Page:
My prediction that no meaningful positive outcome would come of the debt limit struggle has come to pass. The limit was upped by a couple trillions coupled with a promise to reduce the debt by a couple of trillions over 10 years (read: will never happen, the only cuts that you can actually kind of count on are the ones that are immediate). Hell, we're still not operating on a bona fide budget and haven't for a couple of years running now.
So now S&P has finally downgraded the US's debt, something which honestly is long overdue.
Overdue I say because AAA is supposed to mean as practically riskless as exists in the real world. Does anyone think that US government securities fit this classification? Yes, they might not technically default---through the expedient of just printing more money/inflation/QE/other slight of hand, but the value of what securities you hold in real terms most assuredly will decline in such a scenario. And that is what risk ratings are SUPPOSED to tell you. There's another, albeit scarier, way to look at things though I suppose. And that is, to say that SOMEBODY has to hold the AAA, no matter how much their credit objectively sucks, so long as it sucks less than everyone else's. Try explaining that one to your middle class & upper middle class clients as a financial advisor. If that's the rating rubric that we'd like S&P to use, we ought to at least have the decency to say so in no uncertain terms, so that investors can consider 'alternative investments'. A fair bit of the investing public appears to have already concluded this, which is why we've got gold presently north of $1600 an ounce.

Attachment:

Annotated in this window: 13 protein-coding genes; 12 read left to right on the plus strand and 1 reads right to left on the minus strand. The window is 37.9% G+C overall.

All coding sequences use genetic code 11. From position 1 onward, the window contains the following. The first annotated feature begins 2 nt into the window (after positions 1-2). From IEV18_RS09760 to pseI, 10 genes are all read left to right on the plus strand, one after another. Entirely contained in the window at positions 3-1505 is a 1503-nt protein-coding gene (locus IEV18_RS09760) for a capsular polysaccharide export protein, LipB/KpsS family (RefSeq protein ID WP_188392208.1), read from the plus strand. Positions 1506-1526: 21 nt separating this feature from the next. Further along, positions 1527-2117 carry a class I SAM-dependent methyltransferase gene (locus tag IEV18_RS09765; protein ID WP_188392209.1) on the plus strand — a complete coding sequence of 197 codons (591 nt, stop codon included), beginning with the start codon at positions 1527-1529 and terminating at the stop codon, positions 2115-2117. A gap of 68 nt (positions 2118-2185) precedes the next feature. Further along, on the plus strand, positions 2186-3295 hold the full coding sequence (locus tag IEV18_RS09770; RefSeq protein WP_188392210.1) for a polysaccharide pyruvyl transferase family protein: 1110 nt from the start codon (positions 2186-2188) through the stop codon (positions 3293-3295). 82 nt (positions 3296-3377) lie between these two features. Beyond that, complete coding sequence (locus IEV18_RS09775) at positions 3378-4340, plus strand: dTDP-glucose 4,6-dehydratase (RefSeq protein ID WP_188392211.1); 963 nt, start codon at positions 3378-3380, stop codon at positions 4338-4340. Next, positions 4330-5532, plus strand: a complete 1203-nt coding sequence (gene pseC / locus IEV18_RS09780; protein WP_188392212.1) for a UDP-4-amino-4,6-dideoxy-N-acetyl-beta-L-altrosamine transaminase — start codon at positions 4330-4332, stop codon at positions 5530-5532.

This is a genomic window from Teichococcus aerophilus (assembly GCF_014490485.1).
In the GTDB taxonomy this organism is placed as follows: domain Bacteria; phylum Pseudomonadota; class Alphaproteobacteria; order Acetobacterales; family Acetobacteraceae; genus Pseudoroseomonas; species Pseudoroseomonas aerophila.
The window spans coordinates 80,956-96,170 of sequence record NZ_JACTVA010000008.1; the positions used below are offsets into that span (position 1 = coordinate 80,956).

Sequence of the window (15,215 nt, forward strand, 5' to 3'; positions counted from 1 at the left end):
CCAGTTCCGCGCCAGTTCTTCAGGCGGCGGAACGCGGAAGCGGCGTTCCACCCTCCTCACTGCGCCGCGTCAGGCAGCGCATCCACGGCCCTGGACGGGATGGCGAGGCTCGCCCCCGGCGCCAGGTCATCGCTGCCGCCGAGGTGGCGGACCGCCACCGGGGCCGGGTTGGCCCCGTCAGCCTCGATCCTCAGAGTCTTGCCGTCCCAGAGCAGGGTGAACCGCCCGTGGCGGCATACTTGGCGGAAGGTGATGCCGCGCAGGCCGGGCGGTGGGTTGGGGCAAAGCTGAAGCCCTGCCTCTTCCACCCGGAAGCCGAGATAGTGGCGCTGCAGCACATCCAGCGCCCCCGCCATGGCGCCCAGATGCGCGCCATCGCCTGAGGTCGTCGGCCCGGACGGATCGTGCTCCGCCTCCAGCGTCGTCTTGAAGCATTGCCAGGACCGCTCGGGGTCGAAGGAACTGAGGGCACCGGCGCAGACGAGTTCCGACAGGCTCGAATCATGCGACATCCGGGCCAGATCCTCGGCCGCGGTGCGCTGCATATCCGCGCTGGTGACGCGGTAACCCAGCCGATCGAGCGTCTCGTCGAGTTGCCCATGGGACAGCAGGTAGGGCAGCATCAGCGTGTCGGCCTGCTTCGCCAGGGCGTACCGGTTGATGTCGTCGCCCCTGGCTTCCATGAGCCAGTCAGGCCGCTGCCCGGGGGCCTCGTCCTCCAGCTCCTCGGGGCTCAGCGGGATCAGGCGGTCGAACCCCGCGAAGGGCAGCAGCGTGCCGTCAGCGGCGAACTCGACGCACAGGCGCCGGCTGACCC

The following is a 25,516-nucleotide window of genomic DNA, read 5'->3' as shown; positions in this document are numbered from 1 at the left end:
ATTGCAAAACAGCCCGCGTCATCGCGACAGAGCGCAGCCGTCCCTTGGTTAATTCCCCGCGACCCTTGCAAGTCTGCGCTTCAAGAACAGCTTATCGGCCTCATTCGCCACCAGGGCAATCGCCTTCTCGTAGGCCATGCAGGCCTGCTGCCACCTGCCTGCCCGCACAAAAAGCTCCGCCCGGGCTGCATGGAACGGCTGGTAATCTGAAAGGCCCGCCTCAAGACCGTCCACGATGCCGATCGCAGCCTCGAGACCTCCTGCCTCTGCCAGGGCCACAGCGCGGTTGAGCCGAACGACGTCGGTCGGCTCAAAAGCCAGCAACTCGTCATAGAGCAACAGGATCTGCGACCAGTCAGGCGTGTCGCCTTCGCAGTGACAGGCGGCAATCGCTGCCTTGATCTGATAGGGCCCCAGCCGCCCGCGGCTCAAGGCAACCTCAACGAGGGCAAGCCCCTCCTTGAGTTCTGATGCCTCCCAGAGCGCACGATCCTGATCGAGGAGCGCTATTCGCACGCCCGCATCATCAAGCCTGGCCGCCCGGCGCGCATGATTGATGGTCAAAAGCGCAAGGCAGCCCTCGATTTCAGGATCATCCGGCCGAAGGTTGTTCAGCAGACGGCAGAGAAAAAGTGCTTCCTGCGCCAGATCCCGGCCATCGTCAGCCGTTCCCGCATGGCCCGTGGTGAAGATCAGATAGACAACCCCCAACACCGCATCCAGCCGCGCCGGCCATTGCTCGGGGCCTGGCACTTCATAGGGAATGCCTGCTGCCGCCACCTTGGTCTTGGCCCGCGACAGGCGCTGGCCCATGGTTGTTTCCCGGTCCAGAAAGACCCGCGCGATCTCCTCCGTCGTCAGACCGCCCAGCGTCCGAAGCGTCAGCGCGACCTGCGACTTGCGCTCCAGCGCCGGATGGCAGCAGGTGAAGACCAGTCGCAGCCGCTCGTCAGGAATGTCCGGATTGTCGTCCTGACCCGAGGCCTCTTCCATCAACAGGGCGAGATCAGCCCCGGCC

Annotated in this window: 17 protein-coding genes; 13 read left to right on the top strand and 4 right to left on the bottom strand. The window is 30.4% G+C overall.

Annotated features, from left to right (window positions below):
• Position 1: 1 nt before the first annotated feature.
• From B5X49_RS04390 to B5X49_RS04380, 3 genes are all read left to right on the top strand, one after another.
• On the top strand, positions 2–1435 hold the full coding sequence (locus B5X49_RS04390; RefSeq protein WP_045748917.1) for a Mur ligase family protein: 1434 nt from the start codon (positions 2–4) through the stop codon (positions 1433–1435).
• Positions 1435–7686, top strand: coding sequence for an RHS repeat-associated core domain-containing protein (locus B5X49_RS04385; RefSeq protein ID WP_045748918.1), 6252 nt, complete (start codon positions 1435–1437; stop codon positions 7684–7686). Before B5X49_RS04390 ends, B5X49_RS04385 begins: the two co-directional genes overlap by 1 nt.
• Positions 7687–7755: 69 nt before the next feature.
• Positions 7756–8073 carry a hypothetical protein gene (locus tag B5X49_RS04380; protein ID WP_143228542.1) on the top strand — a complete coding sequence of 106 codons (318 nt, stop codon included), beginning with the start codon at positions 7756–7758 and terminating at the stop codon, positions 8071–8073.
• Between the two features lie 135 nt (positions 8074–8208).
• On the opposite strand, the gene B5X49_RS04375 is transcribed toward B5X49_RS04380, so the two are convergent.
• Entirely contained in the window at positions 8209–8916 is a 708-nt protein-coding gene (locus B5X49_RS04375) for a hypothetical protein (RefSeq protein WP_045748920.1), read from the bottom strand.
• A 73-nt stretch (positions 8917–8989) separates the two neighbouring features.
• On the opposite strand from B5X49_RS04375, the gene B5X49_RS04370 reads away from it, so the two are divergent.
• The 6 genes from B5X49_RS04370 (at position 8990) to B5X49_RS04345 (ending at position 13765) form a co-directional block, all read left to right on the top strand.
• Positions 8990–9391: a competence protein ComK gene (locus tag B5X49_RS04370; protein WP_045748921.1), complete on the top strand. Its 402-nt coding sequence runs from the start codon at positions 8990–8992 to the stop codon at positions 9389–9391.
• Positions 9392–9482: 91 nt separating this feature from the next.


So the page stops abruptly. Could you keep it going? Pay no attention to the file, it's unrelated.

Foundationalism: in praise of vagueness
2 days ago